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Under the condition of Constant temperature we say that the change in internal energy is 0.

Is the change in internal energy (at constant temperature) 0 for only ideal gases or substances in general ?

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    $\begingroup$ In general true only for ideal gases. Its due to the assumptions of ktg and dependence of velocity on temperature in ideal gases. $\endgroup$ – Nisarg joshi Dec 10 '16 at 11:41
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    $\begingroup$ There are also other kinds of ideal substances for which this applies: incompressible solids and liquids $\endgroup$ – Chet Miller Dec 10 '16 at 12:24
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From the reciprocity relation for gases, the change in internal energy at constant temperature has the general relationship,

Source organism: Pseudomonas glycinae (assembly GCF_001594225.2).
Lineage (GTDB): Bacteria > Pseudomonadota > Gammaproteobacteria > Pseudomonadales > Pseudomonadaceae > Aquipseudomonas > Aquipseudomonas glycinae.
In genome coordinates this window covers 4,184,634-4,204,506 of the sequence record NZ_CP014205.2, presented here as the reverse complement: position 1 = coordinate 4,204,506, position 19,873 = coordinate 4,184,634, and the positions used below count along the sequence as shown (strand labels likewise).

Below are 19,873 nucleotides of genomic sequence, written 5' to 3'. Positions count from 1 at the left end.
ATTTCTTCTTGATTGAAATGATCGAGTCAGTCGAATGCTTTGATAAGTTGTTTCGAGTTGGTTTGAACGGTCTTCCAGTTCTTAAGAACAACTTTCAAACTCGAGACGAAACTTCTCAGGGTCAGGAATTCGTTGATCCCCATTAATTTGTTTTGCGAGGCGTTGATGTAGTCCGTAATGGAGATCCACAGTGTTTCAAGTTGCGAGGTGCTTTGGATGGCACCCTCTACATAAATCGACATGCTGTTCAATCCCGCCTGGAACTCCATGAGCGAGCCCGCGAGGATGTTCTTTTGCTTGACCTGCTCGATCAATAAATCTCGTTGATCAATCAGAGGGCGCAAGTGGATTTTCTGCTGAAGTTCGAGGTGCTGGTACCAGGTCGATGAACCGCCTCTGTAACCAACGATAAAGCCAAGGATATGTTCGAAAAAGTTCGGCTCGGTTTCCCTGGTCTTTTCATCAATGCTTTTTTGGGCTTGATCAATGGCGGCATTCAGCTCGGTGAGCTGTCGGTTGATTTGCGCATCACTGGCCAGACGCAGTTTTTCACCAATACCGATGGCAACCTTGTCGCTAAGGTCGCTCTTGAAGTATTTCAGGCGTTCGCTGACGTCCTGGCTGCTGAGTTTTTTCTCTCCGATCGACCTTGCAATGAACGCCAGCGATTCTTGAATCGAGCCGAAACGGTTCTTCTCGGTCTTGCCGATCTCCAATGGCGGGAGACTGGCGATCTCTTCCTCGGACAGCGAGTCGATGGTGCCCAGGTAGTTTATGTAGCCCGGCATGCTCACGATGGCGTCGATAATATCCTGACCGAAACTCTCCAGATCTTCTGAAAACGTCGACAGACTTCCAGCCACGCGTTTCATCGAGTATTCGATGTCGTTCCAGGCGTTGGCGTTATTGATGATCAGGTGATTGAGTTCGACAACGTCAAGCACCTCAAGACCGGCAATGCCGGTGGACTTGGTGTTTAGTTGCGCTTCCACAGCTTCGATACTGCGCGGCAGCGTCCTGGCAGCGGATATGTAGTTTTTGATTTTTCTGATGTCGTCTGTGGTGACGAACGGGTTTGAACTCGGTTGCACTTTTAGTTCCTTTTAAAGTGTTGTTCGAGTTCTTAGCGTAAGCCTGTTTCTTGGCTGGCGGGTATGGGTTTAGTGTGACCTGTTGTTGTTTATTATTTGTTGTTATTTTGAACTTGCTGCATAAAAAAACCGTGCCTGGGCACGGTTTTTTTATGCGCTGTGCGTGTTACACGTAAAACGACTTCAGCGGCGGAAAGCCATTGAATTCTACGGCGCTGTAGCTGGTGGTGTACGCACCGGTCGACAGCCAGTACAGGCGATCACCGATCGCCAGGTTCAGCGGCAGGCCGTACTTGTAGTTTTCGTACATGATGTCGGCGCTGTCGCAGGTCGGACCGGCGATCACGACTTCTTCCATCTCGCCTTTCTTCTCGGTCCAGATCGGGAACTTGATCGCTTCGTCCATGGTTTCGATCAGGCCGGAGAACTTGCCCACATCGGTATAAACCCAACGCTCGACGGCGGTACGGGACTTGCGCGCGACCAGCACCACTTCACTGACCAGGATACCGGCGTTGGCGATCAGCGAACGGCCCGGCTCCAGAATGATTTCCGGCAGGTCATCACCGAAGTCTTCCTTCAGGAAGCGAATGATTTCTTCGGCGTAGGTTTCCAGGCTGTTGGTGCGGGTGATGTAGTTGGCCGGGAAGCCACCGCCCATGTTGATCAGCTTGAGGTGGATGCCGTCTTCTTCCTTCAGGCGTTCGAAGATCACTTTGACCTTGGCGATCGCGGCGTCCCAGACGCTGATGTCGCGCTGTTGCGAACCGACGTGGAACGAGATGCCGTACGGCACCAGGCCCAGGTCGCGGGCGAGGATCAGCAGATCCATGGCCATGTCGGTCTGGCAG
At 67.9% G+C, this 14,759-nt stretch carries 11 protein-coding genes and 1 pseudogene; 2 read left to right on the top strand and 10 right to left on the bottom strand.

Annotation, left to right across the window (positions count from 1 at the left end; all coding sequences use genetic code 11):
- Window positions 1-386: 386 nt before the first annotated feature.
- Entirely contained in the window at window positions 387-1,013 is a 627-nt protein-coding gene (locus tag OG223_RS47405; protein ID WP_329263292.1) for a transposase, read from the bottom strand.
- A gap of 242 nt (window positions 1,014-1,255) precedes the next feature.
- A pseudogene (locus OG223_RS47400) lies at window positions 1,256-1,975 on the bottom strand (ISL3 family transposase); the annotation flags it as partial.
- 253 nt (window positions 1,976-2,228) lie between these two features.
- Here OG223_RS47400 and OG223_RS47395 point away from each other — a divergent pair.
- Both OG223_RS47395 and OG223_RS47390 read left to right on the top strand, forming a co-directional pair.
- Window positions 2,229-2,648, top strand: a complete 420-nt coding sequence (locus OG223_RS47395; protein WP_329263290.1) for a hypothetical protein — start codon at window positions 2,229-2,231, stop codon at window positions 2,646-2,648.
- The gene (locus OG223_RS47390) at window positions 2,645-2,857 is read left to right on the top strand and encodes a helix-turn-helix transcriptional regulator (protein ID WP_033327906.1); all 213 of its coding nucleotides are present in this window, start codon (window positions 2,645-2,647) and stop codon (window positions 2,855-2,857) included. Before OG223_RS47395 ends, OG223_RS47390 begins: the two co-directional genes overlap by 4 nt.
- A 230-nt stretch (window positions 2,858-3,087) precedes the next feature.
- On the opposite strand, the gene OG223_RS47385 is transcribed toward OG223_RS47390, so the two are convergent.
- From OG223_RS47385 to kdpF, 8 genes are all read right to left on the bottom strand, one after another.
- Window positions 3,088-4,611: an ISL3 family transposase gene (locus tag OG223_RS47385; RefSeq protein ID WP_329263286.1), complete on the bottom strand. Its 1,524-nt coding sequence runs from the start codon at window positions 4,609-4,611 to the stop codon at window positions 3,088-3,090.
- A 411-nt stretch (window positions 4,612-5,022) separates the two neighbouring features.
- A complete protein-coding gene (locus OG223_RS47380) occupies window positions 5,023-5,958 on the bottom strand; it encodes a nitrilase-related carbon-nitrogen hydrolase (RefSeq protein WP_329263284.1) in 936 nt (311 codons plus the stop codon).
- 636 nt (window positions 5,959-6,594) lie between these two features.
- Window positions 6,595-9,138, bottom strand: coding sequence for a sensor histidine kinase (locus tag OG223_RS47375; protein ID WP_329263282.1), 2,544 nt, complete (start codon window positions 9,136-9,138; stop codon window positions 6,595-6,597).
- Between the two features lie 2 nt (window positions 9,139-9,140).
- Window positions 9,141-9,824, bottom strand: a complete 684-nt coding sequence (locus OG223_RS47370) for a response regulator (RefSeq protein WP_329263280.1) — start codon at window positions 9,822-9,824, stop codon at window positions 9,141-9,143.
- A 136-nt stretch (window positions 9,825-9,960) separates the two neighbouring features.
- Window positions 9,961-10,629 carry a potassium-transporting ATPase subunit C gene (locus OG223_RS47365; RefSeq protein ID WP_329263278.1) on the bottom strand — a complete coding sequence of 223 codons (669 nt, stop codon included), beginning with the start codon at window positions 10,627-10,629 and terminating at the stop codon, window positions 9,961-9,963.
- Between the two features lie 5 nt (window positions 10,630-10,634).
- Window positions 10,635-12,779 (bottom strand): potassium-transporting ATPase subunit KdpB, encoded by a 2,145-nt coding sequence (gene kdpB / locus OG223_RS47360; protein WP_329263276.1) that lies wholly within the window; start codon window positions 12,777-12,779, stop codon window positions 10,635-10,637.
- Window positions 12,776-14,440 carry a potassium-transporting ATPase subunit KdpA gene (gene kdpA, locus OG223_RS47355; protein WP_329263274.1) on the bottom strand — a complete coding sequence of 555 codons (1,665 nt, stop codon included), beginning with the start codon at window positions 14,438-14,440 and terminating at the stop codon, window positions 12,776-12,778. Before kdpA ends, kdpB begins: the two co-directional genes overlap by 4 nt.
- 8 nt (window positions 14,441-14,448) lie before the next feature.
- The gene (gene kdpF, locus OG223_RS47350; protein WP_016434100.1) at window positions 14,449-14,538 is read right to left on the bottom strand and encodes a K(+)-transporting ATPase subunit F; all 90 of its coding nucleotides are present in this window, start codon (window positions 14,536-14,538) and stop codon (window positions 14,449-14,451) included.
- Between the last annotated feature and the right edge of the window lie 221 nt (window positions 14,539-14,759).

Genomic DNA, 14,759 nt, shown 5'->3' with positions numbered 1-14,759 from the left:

$$ \left(\frac{\partial e}{\partial v}\right)_T = -p + T \left(\frac{\partial p}{\partial T}\right)_v $$

where $e$ and $v$ is the internal energy and specific volume, respectively. Hence, only when $T \left(\frac{\partial p}{\partial T}\right)_v = p$, is the change in internal energy at constant temperature exactly zero. In the case of ideal gases, we have the thermal equation of state,

$$ p = \rho R T = \frac{R T}{v} $$

$$ \left(\frac{\partial p}{\partial T}\right)_v = \frac{R}{v} $$ which assumes the specific gas constant, $R$, is also independent of temperature. Substituting back in we have,

$$ \left(\frac{\partial e}{\partial v}\right)_T = -p + \frac{RT}{v} = -p + p $$ $$ \left(\frac{\partial e}{\partial v}\right)_T = 0 $$ Thus for gases, only when the ideal thermal equation of state is applicable does the change in internal energy at constant temperature exactly equal zero. In practice, this type of gas is referred to as a calorically perfect gas.

I don't usually work with liquids or solids, but I believe similar arguments can be made to justify under what conditions does the change in internal energy of a substance at constant temperature exactly equal zero.

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